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We dream in a language we all understand,
in the tongue that preceded alphabet and word.
Each time we claim beauty from the world,
we approximate its secret grammar, its silent
syntax; draw nearer to the Rosetta stone
for dismantling Babel.
If I say el azul, you may not see the color
of mi cielo, mi mar. Look once upon my sky,
my sea, and you will know precisely
what el azul means to me.
Begin with this: the cool kiss
of a September morning in Georgia, the bell-shaped
currents of air changing in the sky, the sad ghosts
of smoke clinging to a cleared field, and the way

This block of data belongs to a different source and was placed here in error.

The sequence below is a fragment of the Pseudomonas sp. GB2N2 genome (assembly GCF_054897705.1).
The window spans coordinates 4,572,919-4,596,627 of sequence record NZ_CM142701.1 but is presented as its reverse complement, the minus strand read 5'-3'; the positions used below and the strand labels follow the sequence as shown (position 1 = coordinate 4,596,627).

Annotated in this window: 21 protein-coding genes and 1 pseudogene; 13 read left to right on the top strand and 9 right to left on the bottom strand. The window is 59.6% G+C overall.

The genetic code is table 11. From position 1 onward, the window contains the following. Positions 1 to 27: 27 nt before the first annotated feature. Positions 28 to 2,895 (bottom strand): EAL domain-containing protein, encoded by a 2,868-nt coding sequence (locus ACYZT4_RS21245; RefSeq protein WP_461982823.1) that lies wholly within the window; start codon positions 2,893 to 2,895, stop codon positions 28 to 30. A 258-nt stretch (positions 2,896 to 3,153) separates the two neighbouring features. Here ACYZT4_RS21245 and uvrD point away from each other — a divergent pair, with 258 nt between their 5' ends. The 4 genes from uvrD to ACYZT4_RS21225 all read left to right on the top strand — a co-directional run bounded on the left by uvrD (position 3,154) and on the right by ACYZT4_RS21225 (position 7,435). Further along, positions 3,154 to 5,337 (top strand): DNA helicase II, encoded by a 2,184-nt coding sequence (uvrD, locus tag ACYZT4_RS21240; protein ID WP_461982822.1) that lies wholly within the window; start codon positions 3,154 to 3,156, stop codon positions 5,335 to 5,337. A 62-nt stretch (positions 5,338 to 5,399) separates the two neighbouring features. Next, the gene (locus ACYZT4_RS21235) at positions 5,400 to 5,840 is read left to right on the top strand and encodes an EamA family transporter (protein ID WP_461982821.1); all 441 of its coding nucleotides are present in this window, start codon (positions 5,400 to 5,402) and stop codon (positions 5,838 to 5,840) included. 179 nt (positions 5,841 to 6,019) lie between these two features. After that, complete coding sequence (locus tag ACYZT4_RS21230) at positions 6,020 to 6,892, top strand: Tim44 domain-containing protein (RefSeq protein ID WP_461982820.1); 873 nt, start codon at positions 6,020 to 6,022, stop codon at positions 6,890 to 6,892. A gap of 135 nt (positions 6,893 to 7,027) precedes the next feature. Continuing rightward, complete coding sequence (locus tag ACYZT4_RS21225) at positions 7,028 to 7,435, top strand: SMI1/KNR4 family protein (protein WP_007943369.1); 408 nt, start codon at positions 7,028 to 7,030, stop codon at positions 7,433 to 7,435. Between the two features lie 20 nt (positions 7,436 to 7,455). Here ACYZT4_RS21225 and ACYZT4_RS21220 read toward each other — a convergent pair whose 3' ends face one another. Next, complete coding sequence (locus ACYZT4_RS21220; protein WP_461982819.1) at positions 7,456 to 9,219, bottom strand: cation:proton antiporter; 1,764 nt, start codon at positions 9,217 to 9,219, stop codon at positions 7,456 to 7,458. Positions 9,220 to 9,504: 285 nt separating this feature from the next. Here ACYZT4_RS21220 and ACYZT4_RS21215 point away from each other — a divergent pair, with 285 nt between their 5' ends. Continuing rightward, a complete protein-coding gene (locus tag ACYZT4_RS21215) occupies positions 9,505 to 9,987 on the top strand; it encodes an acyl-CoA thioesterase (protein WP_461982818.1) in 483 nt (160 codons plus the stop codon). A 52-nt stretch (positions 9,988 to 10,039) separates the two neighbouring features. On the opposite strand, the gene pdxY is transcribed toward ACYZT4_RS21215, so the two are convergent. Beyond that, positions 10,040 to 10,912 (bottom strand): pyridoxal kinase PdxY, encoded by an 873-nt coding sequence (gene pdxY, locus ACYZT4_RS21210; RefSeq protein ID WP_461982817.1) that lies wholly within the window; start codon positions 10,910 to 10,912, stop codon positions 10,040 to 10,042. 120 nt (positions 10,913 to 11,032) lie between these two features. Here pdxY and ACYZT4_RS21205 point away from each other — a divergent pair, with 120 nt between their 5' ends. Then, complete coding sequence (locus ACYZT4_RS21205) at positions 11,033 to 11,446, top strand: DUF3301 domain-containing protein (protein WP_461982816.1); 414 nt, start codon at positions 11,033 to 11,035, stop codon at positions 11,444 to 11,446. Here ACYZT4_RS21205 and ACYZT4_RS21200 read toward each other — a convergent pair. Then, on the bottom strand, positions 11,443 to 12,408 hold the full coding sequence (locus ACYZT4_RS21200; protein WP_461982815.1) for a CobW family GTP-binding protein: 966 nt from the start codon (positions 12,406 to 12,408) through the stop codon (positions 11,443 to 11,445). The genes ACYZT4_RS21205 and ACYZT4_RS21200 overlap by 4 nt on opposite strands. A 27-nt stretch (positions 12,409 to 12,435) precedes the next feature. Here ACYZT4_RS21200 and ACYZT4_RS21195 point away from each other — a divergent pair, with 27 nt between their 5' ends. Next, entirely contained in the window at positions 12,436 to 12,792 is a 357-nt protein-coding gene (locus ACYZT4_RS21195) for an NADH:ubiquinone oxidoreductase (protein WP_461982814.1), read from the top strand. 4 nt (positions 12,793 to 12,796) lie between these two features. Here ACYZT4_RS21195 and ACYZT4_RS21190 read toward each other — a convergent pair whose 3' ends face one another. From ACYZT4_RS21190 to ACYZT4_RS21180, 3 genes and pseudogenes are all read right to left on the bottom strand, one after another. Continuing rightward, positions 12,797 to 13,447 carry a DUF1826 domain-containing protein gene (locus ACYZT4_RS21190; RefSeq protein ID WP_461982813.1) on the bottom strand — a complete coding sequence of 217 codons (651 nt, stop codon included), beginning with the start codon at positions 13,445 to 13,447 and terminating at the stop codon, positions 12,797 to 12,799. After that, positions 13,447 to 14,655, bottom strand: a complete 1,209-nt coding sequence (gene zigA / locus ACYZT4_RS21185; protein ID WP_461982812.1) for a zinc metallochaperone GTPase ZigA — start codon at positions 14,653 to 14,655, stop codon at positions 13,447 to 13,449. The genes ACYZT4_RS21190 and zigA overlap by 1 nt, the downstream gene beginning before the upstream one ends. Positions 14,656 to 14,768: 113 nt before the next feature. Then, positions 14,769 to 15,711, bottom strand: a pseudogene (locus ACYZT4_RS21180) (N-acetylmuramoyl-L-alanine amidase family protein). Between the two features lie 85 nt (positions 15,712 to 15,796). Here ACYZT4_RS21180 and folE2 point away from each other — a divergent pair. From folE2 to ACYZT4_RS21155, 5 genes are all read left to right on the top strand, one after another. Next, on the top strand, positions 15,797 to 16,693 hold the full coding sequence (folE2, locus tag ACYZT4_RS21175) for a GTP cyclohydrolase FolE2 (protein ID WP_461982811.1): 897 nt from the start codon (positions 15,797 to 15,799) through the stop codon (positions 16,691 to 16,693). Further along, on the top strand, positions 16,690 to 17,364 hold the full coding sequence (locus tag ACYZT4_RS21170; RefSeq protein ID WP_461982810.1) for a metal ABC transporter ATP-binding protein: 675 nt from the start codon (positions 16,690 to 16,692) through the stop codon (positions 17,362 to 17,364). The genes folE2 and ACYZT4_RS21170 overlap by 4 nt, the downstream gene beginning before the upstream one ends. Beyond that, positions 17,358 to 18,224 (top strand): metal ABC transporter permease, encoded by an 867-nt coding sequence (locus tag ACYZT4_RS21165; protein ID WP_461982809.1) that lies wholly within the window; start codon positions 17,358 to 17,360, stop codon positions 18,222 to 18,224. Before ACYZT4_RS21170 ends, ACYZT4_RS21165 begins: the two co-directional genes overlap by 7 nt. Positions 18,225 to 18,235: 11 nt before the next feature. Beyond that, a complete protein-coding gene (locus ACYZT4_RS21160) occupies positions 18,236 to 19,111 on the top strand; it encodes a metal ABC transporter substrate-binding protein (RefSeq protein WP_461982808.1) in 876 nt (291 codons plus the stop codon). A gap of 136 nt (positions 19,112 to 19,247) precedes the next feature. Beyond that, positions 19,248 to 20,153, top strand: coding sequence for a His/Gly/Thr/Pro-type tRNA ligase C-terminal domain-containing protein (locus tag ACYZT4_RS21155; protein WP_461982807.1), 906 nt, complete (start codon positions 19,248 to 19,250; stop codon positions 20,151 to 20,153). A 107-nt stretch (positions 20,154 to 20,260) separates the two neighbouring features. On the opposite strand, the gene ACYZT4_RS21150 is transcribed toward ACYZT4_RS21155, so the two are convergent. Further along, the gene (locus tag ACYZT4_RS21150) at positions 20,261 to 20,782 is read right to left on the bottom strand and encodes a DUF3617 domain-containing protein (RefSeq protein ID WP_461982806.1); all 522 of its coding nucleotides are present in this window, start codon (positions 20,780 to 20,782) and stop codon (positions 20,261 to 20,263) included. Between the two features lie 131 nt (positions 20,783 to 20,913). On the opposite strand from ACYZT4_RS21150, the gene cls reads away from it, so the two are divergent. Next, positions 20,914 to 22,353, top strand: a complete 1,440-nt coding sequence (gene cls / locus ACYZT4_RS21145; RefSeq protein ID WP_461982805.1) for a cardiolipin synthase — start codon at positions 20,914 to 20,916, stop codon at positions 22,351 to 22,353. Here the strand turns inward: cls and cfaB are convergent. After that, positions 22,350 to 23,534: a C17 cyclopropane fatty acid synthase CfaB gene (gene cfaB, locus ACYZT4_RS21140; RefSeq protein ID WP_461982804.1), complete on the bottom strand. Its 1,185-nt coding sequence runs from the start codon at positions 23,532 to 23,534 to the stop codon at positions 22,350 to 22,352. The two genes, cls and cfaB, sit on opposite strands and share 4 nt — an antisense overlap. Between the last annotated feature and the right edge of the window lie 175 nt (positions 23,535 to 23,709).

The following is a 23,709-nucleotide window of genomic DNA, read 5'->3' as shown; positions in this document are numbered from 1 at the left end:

days will taste different in your mouth each week
of the season. Sabado: Saturday
is strawberry. Martes: Tuesday
is bitter chocolate to me.
Do you know what I mean?
Still, everything we dream circles back.
Imagine the bird who returns home every night
with news of a miraculous world just beyond
your private horizon. To understand its message
first you must decipher its dialect of distance,
its idiom of dance. Look for clues
in its arching descent; in the way it resists
gravity. Above all you have to learn why
it aims each day
toward the boundless azul.
From WOMAN IN FRONT OF THE SUN: ON BECOMING A WRITER by Judith Ortiz Cofer. Copyright 2000 by Judith Ortiz Cofer. Used by permission of The University of Georgia Press